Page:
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scientific articles

Effect of omega-3 (n-3) fatty acid supplementation in patients with sickle cell anemia: randomized, double-blind, placebo-controlled trial

key information

source: The American Journal of Clinical Nutrition

year: 2013

authors: Daak AA, Ghebremeskel K, Hassan Z, Attallah B, Azan HH, Elbashir MI, Crawford M

summary/abstract:

BACKGROUND:
Blood cell aggregation and adherence to vascular endothelium and inflammation play a central role in vaso-occlusive crisis in sickle cell disease. The antiaggregatory, antiadhesive, antiinflammatory, and vasodilatory omega-3 (n-3) fatty acids (DHA and EPA) are significantly reduced in patients with the disease.
OBJECTIVE:
The aim was to investigate the therapeutic potential of omega-3 fatty acids for patients with homozygous sickle cell disease in a randomized, placebo-controlled, double-blind trial.
DESIGN:
One hundred forty patients recruited from a single center in Sudan were randomly assigned and received, daily, 1 (age 2-4 y), 2 (age 5-10 y), 3 (age 11-16 y), or 4 (age ≥17 y) omega-3 capsules containing 277.8 mg DHA and 39.0 mg EPA or placebo for 1 y. Of these patients, 128 were followed up and the data were obtained. The primary and secondary endpoints-rates of clinical vaso-occlusive crisis and hemolytic events, blood transfusion rate, school attendance, and blood count-were analyzed by intention-to-treat analysis (n = 140).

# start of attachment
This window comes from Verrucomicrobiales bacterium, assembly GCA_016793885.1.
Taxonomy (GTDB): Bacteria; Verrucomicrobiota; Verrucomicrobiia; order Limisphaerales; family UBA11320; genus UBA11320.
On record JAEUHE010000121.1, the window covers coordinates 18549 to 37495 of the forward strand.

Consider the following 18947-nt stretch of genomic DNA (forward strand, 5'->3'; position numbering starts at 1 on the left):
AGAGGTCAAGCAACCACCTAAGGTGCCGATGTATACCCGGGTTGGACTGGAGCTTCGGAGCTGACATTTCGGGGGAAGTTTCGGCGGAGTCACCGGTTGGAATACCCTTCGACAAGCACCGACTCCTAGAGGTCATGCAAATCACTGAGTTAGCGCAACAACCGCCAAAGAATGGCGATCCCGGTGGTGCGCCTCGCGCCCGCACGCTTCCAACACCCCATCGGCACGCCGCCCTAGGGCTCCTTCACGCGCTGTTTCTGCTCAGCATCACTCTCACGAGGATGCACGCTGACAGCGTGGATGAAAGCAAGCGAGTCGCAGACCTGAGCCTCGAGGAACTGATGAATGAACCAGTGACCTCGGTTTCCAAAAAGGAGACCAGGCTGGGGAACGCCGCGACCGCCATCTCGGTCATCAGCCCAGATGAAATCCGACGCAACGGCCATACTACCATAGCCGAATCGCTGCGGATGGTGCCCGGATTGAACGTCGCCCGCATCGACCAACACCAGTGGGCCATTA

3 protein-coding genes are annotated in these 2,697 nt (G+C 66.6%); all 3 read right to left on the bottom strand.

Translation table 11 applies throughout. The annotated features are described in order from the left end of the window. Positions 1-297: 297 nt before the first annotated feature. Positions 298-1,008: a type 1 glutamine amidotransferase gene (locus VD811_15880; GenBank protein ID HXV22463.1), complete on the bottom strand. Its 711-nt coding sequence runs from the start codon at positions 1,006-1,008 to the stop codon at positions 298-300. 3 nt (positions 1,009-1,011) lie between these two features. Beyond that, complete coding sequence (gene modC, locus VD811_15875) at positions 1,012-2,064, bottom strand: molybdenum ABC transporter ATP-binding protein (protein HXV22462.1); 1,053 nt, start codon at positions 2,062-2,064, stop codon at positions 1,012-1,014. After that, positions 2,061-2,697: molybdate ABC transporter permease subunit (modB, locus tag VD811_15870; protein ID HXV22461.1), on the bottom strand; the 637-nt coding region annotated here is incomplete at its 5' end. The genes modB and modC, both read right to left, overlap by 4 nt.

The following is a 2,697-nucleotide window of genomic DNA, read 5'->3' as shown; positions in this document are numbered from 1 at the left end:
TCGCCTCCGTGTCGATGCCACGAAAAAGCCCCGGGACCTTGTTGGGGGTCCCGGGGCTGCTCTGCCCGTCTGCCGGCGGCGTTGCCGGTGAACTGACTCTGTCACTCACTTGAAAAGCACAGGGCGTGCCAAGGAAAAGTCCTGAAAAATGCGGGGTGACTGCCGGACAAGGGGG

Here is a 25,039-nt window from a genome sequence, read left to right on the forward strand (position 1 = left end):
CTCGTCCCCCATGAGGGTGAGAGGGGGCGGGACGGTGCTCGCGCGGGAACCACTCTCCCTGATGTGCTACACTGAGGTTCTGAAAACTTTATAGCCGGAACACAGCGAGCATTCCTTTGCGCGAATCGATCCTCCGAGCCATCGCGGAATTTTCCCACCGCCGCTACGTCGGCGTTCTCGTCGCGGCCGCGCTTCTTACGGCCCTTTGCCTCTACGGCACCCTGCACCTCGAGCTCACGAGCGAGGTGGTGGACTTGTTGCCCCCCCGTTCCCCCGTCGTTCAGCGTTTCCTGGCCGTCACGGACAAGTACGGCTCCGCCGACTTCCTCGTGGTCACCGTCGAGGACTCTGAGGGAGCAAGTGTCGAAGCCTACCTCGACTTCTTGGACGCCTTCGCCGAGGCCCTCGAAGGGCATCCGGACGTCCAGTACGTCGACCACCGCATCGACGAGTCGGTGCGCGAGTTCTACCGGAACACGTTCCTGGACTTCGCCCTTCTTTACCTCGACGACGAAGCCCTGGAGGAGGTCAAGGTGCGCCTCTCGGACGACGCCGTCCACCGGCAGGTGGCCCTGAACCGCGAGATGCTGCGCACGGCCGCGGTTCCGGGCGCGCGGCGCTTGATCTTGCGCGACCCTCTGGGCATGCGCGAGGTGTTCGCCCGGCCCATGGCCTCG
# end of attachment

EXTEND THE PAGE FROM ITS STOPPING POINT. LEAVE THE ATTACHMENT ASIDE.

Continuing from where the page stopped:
RESULTS:
Omega-3 treatment reduced the median rate of clinical vaso-occlusive events (0 compared with 1.0 per year, P < 0.0001), severe anemia (3.2% compared with 16.4%; P < 0.05), blood transfusion (4.5% compared with 16.4%; P < 0.05), white blood cell count (14.4 ± 3.3 compared with 15.6 ± 4.0 ×10(3)/μL; P < 0.05), and the OR of the inability to attend school at least once during the study period because of illness related to the disease to 0.4 (95% CI: 0.2, 0.9; P < 0.05).
CONCLUSION:
The findings of this trial, which need to be verified in a large multicenter study, suggest that omega-3 fatty acids can be an effective, safe, and affordable therapy for sickle cell anemia. This trial was registered with Current Controlled Trials as ISRCTN80844630.

organization: London Metropolitan University

DOI: 10.3945/ajcn.112.036319

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